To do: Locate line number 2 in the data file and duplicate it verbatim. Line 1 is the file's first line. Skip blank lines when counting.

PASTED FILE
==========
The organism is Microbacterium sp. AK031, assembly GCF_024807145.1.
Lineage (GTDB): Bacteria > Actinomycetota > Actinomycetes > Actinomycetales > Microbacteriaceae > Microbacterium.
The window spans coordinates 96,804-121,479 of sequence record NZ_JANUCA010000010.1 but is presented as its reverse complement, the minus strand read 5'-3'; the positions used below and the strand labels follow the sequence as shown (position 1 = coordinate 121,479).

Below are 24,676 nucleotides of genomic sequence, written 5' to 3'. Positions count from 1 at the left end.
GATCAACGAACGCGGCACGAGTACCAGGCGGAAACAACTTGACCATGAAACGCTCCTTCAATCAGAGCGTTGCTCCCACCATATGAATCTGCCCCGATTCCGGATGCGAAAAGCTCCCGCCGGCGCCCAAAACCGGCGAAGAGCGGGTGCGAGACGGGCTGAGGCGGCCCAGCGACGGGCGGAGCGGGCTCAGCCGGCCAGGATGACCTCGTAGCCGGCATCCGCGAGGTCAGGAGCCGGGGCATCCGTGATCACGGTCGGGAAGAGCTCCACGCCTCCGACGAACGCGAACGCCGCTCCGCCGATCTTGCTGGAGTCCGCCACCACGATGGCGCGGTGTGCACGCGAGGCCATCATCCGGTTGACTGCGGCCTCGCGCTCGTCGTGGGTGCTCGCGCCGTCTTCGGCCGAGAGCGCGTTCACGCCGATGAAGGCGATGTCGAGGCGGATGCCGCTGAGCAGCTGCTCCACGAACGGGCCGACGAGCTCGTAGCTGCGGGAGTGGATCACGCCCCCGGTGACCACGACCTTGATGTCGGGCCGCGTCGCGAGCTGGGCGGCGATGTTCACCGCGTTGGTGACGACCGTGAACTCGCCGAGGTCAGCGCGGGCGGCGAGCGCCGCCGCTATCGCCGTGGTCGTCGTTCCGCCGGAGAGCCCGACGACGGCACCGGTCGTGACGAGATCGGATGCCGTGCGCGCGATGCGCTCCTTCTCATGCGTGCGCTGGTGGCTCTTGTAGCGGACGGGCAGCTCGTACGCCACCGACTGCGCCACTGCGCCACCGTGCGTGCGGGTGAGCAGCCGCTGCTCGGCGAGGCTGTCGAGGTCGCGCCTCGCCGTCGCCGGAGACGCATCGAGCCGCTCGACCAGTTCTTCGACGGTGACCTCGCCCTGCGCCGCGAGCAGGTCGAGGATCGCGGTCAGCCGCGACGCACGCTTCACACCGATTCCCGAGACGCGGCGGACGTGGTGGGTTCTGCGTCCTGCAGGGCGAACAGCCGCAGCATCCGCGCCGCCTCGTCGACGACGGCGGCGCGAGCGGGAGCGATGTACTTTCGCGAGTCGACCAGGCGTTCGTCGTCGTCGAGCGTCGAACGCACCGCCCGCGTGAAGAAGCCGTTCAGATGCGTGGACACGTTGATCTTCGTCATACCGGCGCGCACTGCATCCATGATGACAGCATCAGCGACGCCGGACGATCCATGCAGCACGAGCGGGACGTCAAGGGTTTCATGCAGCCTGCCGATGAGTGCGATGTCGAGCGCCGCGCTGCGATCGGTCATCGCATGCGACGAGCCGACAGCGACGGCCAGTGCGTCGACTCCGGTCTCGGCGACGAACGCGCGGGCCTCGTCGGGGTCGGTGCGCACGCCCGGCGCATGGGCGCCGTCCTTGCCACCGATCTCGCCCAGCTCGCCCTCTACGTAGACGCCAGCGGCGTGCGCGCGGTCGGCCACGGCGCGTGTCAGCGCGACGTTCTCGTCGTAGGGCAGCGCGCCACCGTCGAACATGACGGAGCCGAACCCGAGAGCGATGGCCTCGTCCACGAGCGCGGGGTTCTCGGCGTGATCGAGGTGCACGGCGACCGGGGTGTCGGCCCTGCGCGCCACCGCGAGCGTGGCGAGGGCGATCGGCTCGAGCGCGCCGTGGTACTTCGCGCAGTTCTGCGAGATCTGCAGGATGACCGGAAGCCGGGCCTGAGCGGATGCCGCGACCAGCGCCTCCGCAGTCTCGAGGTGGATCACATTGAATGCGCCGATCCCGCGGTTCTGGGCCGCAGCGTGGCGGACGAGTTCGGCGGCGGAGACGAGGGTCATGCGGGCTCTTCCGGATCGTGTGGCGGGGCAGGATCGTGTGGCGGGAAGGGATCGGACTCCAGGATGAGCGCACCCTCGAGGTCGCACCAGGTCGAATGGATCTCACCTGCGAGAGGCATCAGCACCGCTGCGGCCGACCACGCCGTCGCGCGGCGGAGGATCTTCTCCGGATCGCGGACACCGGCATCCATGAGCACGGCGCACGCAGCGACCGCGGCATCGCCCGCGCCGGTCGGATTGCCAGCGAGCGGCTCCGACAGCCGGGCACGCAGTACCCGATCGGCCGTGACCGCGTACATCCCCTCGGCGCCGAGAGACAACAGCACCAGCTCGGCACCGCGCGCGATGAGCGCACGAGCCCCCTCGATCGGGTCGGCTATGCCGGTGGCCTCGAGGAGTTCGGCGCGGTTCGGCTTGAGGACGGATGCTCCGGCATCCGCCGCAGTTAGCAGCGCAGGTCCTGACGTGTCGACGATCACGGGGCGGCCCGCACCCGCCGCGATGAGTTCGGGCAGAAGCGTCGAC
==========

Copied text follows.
Lineage (GTDB): Bacteria > Actinomycetota > Actinomycetes > Actinomycetales > Microbacteriaceae > Microbacterium.